Currently we don’t have uses cases where aggregating is usefull yet, but once we do need them I guess I would be looking into Logstash. Reporting is also not used yet, but should be easy once requested, as there are many client libraries for InfluxDB in different languages.



Grafana is just awesome to see in action. And is easy to sell as it is more tangible than something more abstract like InfluxDB. Also I’m very enthousiastic about the TICK and ELK stack, as both of them do some kind of separation of concerns. The one tool that does it all doesnt exist and if there was any tool nearly like it would be way to fat (and expensive as well). The best way to handle monitoring is accepting that it should be seen as a stack, and implementing your own will give you the right tool for the job.

WordPress vulnerability monitoring

Due to recurring security issues with WordPress I wanted a some kind of wordpress vulnerability monitoring for our Wordpress implementations. The current monitoring setup is implemented with good old fossil Nagios. Despite of many better alternatives, Nagios still does a great job in alerting me through the aNag app. In this post I’ll describe a simple Nagios setup for continuously monitoring WordPress vulnerabilities.  It’s pretty straightforward if you already know Nagios. Nevertheless the scripts I wrote to wrap things around should be re-usable (more or less) to be used in any other setup (ELK?).

Scanning WordPress is done with the wpscan tool, which can be downloaded from . Output of this tool is stored, transformed and displayed in the Nagios way of doing this. As a prerequisite you need to install this tool on your server (hint; use the RVM method) and have PHP/MySQL installed for different subcommands that will be called.

Nagios configuration

First we’re going to write the command, service and service template in Nagios. Check interval is set to once every 24 hours. And by using a parent service (template), you can easily create more checks for other WordPress instances. I copied the configuration from my generated config, which is created by Nconf, but shouldn’t make any difference in directly using this config.

The actual command(s)

When you look closely at the configured command you will see a lot of piping.  I could have put all into one command, but that wouldn’t be re-usable in a future possible ELK setup. It’s also a bit easier to change these scripts to your needs, as its purpose is more obvious.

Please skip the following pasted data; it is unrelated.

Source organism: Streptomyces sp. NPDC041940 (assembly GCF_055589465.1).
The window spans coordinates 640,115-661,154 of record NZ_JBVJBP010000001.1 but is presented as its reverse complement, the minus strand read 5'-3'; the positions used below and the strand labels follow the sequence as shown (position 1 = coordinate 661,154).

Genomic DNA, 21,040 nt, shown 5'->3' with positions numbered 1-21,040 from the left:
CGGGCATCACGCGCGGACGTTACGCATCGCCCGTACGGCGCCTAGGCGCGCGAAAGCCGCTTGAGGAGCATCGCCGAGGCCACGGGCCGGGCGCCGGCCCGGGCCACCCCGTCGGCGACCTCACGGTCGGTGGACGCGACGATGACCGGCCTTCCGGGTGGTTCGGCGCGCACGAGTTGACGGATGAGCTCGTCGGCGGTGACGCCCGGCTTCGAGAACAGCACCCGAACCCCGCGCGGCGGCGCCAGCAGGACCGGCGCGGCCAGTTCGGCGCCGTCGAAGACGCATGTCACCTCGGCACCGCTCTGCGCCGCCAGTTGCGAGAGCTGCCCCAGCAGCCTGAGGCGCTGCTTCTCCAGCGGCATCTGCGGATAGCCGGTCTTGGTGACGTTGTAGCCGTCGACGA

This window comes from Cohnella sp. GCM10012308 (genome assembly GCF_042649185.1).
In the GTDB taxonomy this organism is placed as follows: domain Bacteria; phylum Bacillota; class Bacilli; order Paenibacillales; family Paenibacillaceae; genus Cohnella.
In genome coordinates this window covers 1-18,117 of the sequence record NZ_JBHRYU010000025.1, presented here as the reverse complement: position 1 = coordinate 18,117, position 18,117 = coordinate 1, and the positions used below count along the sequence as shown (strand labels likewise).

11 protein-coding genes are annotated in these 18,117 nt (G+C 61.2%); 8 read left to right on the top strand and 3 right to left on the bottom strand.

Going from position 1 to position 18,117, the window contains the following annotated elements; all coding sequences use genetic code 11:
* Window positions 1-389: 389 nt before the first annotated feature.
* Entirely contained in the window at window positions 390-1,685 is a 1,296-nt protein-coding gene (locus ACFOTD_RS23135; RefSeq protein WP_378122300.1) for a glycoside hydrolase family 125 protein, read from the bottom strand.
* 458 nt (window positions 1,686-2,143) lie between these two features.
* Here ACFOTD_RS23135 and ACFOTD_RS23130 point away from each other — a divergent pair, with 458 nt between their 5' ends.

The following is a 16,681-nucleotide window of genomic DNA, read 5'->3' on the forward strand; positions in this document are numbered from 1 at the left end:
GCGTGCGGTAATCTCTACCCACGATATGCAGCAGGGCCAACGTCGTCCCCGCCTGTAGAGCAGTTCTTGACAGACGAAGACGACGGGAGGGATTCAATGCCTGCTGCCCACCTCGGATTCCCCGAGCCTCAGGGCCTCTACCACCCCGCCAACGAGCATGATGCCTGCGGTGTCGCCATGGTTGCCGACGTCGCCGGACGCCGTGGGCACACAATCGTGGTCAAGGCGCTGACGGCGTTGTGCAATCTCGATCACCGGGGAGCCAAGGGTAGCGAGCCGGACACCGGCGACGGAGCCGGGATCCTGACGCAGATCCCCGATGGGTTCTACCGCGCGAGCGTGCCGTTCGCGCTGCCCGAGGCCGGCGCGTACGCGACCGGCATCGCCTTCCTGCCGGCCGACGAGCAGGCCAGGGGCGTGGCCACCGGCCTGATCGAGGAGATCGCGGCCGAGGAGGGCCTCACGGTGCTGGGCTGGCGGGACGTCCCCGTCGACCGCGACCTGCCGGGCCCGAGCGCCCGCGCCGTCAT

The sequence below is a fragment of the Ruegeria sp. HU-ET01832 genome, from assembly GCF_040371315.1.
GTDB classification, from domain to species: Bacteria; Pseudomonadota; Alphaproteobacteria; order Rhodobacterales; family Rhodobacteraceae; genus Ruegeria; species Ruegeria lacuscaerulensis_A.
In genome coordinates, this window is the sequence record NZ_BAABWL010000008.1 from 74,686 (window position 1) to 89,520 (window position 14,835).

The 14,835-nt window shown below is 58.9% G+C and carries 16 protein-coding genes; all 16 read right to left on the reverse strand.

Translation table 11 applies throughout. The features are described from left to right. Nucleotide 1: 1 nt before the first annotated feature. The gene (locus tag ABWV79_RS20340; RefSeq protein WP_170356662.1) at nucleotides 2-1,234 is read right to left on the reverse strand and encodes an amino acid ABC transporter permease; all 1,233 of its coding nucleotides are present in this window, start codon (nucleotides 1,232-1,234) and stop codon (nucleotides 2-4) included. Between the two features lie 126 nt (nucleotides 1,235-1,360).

The actual scanning is done with /opt/wpscan/wpscan.rb –update -u $ARG1$. The output of wpscan is intended to be read by humans, so we need to convert this into something that Nagios understands. Note that this feature should be released in the future as it is announced in the 3.0 release of wpscan ( Until then we use our own filter for transforming which is defined in $USER1$/wpsecurity_filter . This filter will process the wpscan output to a JSON string which is passed to $USER1$/wpsecurity_message that will exit for your with the right exit code and message for Nagios. See gists below for this filtering and messaging to Nagios:

If you’ve read closely, you might already noticed a missing command, namely $USER1$/wpsecurity_store $HOSTNAME$ $SERVICEDESC$. Reason to name this separately is because it is optional. From the outside it just moves STDIN to STDOUT, seemingly doing nothing. In its internals, it stores the output in a MySQL database, which can be accessed with a custom PHP script from the Nagios dashboard (by using the “notes_url” configuration directive). See gist below for this storage:

By using different subcommands we can easily replace the filter later on when wpscan 3.0 is released, also the wpsecurity_store is optional as it outputs exactly what it receives (so you can leave that out if you don’t want storage; also remove the notes_url from Nagios config if you do so).

Vulnerabilities overview

In the Nagios dashboard there is only room for just one sentence for the state of that service. Just naming the number of found vulnerabilities isn’t enough. That’s why we stored the output in MySQL. With a notes_url config we can redirect to a separate PHP file which will display the output generated by wpscan. Please adjust to your needs 🙂 as it is just bare minimum. In the example below are 2 PHP includes which can be downloaded from the SensioLabs repo

Nagios dashboard

If all went well (see /var/log/nagios/nagios.log for errors), you should be seeing something like screenshot below. Watch for the the document icon right from the service description. This link will lead you to the next screenshot.



wordpress vulnerability monitoring